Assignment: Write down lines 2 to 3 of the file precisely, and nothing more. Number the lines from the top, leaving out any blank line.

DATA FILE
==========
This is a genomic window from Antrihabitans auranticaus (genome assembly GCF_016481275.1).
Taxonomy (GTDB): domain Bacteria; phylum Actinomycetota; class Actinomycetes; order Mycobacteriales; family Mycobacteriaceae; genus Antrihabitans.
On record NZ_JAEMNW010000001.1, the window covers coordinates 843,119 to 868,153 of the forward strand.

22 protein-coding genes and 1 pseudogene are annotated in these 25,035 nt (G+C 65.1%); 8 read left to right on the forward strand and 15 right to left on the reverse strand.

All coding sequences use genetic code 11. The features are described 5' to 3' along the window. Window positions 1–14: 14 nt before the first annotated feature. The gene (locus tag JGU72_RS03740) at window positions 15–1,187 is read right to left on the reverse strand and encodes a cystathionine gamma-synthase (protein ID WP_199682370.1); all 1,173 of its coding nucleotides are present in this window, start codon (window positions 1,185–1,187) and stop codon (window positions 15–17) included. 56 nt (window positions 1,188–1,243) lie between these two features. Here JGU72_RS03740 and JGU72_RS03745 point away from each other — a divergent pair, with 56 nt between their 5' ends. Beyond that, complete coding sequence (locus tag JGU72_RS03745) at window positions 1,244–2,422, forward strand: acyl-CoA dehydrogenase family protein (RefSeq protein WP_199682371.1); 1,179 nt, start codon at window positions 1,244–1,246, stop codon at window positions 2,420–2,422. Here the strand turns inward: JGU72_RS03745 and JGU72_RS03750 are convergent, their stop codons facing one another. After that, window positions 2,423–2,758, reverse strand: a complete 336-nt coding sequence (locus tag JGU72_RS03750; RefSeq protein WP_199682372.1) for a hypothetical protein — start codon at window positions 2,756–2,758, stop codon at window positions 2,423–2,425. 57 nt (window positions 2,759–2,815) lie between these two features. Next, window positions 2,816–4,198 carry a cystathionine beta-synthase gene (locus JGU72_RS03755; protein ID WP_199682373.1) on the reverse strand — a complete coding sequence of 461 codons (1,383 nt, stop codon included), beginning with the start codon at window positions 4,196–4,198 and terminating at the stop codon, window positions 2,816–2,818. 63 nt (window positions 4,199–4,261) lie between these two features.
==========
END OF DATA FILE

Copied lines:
Taxonomy (GTDB): domain Bacteria; phylum Actinomycetota; class Actinomycetes; order Mycobacteriales; family Mycobacteriaceae; genus Antrihabitans.
On record NZ_JAEMNW010000001.1, the window covers coordinates 843,119 to 868,153 of the forward strand.